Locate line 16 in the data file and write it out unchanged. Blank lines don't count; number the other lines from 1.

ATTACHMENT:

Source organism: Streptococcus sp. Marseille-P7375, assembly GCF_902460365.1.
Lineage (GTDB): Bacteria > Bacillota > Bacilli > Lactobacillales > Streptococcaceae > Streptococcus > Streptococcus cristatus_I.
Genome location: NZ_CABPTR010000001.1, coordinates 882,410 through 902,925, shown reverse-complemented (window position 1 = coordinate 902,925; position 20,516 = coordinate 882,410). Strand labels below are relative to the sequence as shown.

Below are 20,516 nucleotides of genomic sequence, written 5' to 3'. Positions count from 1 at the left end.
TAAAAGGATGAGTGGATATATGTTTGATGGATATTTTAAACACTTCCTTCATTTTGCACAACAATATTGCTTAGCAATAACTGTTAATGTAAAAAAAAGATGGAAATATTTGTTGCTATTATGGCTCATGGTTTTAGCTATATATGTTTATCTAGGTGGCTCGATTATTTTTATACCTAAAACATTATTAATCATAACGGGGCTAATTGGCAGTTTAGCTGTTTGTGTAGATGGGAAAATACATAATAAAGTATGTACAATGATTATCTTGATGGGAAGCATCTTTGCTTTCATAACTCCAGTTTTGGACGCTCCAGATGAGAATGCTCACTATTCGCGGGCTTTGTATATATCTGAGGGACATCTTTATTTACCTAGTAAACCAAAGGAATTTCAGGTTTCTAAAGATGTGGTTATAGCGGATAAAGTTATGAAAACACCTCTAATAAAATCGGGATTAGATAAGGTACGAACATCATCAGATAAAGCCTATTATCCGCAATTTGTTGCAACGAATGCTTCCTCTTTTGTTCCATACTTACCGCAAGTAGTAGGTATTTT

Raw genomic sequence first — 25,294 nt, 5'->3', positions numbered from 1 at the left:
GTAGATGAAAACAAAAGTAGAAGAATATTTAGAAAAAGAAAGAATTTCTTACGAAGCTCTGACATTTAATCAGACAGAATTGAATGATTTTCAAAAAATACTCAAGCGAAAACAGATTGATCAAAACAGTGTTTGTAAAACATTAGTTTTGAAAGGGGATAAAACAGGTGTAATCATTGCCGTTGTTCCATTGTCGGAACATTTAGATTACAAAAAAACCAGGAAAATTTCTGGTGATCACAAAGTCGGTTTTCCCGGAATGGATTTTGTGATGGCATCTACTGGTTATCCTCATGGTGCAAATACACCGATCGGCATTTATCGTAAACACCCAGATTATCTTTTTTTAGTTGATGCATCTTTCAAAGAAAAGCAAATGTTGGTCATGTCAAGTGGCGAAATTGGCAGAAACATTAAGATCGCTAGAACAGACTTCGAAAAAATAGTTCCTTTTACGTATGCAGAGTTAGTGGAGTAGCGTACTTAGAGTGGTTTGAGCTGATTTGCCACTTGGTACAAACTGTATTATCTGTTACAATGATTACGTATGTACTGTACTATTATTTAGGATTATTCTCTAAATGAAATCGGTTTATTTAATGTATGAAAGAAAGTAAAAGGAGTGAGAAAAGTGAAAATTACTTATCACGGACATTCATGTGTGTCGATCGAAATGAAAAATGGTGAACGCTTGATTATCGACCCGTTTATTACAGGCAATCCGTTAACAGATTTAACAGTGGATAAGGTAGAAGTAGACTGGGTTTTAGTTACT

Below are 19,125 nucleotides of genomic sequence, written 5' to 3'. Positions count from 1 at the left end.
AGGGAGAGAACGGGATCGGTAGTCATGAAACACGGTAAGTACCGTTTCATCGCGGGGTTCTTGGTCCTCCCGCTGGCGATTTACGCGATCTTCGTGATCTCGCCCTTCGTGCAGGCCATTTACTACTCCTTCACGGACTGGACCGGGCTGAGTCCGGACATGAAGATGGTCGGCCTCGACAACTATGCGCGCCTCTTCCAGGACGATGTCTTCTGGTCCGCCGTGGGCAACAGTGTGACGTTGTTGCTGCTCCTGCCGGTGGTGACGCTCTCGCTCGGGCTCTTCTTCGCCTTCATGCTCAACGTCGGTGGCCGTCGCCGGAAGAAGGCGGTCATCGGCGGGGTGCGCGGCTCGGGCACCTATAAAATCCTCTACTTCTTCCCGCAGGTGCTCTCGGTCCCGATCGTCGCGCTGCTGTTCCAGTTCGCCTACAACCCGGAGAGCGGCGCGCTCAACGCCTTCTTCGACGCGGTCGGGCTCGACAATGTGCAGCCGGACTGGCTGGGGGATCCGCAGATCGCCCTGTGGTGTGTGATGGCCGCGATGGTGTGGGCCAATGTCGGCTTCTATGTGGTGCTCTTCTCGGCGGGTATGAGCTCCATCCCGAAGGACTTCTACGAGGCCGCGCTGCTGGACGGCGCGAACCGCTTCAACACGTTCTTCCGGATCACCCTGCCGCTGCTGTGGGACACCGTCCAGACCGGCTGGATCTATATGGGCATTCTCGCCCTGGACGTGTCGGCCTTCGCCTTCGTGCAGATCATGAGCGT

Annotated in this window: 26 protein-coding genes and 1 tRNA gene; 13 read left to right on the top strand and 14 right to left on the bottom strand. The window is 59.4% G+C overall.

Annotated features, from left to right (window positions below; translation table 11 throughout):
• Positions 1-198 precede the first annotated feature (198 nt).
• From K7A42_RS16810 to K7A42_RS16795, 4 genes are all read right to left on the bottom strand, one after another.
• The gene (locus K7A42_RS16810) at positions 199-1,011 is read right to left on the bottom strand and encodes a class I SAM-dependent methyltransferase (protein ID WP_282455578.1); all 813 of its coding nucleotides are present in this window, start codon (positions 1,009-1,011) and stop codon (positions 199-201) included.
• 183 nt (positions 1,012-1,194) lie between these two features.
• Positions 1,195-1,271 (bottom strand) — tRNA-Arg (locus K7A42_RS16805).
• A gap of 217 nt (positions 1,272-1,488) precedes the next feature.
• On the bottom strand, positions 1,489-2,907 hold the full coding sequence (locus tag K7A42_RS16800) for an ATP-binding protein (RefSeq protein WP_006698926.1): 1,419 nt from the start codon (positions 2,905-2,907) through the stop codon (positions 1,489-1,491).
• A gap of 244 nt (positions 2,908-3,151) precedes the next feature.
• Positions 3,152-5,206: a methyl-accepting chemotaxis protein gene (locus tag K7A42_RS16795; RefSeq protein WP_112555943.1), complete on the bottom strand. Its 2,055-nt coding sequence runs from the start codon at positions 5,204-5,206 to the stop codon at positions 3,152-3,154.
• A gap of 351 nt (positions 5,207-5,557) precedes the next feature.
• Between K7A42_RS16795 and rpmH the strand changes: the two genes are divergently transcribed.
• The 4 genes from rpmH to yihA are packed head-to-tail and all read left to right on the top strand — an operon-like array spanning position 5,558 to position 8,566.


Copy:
• Positions 1,195-1,271 (bottom strand) — tRNA-Arg (locus K7A42_RS16805).